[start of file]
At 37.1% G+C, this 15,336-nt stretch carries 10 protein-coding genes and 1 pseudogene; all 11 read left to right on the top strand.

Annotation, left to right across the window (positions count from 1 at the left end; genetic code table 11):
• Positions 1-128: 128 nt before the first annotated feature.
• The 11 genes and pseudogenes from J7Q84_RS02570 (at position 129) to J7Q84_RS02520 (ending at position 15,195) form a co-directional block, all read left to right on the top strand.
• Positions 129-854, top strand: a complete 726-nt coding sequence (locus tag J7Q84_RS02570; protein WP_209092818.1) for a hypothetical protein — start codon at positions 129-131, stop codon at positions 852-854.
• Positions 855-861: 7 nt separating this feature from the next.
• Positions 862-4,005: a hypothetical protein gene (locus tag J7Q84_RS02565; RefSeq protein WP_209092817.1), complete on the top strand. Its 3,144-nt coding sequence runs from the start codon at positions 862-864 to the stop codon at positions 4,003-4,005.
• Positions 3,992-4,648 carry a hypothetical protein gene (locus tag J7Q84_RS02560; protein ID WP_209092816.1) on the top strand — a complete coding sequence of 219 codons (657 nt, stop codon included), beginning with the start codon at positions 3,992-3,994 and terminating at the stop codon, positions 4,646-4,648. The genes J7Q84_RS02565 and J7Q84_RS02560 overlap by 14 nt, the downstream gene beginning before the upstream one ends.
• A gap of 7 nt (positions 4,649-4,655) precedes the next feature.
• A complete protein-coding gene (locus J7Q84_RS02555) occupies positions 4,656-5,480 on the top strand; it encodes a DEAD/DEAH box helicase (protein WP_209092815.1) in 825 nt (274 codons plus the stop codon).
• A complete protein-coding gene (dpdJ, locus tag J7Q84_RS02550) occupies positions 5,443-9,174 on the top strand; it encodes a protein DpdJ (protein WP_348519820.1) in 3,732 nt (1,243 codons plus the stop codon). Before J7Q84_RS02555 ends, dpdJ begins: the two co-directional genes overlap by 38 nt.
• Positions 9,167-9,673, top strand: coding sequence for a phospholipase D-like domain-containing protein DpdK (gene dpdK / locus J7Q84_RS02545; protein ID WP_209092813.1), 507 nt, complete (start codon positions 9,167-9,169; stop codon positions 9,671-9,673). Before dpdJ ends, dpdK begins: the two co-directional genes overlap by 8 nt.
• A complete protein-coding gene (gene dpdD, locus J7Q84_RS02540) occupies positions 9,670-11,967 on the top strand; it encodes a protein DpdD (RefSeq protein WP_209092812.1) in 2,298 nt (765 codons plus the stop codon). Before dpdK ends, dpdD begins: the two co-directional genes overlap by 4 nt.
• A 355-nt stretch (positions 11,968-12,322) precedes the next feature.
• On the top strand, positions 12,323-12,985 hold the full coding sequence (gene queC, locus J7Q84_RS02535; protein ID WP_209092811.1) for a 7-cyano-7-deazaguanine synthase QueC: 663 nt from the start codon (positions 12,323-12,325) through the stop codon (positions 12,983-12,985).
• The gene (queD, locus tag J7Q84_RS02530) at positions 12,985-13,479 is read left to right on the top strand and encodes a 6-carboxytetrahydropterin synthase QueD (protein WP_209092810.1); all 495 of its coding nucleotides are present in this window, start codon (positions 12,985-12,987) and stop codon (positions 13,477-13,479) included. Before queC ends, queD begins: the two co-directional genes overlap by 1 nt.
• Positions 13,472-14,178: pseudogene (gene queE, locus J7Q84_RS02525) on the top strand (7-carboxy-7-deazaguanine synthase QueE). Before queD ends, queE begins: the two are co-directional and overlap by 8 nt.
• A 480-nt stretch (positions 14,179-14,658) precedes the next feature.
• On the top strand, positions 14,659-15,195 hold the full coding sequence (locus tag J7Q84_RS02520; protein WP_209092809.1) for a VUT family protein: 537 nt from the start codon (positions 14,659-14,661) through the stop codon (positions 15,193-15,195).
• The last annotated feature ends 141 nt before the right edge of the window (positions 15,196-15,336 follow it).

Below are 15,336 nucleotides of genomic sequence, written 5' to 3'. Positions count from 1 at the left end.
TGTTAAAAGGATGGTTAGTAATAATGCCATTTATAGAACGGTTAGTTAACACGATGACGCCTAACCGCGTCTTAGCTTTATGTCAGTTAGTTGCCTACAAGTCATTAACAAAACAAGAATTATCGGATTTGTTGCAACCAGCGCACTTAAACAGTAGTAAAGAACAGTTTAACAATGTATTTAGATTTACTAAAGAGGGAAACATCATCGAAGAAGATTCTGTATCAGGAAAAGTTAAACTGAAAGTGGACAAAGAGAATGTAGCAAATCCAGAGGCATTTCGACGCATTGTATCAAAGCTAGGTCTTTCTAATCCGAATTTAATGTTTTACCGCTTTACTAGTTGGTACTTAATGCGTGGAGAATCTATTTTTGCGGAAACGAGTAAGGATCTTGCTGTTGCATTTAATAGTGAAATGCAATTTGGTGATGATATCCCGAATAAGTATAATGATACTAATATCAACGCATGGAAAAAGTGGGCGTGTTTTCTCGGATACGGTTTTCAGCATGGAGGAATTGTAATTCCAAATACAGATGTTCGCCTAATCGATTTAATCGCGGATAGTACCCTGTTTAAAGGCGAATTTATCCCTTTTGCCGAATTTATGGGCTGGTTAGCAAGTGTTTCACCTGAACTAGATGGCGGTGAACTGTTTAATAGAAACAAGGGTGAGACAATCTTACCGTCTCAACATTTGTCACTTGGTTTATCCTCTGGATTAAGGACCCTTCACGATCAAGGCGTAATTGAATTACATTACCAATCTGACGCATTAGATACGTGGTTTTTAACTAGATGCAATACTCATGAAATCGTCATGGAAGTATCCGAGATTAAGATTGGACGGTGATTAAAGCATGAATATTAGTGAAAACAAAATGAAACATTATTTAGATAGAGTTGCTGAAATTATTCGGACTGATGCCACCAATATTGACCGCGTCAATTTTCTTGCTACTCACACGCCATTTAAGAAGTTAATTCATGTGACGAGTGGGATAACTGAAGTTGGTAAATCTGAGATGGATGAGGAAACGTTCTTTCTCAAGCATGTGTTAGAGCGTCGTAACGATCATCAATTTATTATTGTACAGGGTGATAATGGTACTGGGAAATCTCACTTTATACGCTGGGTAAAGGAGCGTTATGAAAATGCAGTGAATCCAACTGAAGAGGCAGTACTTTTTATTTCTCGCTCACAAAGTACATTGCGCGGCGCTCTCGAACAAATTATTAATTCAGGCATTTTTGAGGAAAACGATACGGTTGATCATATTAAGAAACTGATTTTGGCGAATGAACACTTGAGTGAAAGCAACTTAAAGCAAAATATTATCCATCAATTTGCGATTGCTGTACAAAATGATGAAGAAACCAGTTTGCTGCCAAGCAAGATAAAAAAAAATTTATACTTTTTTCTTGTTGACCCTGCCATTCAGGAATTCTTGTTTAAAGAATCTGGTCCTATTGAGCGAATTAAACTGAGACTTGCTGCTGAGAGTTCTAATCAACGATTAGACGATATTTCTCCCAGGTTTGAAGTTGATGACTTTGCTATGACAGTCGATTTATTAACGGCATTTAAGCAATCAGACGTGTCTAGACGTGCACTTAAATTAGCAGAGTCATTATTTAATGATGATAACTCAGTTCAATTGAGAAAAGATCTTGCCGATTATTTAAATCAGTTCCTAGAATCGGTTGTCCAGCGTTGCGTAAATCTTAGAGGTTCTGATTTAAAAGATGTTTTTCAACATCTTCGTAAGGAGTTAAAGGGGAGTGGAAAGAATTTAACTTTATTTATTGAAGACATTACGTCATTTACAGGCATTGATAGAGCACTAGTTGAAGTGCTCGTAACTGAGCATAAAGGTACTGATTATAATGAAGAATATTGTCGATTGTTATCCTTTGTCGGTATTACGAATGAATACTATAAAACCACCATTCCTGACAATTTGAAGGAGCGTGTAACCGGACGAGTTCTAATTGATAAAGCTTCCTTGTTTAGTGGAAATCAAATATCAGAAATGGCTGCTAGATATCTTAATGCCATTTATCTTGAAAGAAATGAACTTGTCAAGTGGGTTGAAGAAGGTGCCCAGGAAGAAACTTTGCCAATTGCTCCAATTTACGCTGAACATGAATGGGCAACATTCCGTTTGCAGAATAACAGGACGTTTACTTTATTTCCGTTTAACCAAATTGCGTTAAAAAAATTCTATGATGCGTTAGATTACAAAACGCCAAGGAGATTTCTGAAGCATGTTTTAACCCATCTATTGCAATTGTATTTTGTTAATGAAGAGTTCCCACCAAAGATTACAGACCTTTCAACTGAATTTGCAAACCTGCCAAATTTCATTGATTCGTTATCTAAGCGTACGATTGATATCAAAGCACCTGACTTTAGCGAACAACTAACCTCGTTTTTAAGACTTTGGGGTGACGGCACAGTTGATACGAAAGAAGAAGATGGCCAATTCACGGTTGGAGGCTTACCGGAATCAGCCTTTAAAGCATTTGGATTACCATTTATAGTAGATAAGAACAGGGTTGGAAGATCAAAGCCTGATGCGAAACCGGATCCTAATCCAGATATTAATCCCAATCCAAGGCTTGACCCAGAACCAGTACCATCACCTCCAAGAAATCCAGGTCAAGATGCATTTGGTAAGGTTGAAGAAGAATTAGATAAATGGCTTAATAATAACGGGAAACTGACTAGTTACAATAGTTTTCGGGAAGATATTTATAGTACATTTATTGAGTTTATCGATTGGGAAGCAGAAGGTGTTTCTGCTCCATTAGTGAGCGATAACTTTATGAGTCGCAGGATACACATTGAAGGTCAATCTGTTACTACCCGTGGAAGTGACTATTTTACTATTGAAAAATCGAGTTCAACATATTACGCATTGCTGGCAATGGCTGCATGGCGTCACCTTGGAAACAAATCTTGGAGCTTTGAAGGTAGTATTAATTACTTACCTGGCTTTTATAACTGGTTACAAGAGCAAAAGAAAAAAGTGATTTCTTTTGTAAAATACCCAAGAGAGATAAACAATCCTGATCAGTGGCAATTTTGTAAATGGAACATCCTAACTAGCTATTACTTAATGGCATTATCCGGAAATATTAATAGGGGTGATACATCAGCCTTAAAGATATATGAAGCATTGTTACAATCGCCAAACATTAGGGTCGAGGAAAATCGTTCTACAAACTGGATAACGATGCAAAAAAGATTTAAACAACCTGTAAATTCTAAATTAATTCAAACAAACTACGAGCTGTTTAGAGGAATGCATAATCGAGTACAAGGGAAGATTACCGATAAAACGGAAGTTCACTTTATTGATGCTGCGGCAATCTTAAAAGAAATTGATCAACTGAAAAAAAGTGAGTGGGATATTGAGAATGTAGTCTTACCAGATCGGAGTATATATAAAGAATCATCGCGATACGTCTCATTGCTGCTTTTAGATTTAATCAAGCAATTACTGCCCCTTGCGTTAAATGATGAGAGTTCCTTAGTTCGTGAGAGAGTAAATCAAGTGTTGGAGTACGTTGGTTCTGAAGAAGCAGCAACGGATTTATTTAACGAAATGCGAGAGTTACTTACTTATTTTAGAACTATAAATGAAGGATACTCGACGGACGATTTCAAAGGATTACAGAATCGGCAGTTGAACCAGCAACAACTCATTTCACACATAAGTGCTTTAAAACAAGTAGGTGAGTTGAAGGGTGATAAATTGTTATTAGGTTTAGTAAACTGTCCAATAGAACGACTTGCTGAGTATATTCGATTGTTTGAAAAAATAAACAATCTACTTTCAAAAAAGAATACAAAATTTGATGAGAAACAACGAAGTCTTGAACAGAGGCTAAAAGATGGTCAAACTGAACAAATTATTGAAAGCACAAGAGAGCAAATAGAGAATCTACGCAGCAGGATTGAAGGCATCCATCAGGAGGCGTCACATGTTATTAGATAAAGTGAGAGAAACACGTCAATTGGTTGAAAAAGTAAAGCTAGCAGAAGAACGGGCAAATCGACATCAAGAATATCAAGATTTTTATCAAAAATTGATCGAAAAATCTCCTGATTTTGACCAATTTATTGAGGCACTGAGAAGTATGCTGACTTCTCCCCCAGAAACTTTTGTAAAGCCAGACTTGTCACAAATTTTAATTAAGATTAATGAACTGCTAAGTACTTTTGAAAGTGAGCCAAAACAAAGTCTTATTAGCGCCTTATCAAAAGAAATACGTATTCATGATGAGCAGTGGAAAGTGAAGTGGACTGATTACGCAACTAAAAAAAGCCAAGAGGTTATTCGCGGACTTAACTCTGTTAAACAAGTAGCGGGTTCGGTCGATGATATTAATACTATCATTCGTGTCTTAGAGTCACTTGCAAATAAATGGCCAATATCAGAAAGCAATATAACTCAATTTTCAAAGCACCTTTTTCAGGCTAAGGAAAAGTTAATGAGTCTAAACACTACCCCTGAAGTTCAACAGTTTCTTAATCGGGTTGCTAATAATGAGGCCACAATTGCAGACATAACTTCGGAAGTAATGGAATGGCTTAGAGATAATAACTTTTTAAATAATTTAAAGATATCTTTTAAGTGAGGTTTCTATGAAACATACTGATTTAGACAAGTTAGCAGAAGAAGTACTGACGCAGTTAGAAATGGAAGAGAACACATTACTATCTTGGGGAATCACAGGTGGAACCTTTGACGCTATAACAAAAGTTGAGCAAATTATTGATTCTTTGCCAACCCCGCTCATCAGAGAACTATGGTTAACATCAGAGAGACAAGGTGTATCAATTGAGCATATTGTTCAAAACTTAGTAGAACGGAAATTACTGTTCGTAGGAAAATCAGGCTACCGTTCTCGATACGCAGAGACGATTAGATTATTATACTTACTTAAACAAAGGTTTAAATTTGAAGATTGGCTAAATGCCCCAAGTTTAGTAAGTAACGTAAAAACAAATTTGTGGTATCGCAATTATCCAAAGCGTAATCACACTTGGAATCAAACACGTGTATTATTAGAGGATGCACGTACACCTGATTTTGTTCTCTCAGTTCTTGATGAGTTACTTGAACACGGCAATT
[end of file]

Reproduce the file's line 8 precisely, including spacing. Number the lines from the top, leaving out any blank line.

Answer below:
• Positions 3,992-4,648 carry a hypothetical protein gene (locus tag J7Q84_RS02560; protein ID WP_209092816.1) on the top strand — a complete coding sequence of 219 codons (657 nt, stop codon included), beginning with the start codon at positions 3,992-3,994 and terminating at the stop codon, positions 4,646-4,648. The genes J7Q84_RS02565 and J7Q84_RS02560 overlap by 14 nt, the downstream gene beginning before the upstream one ends.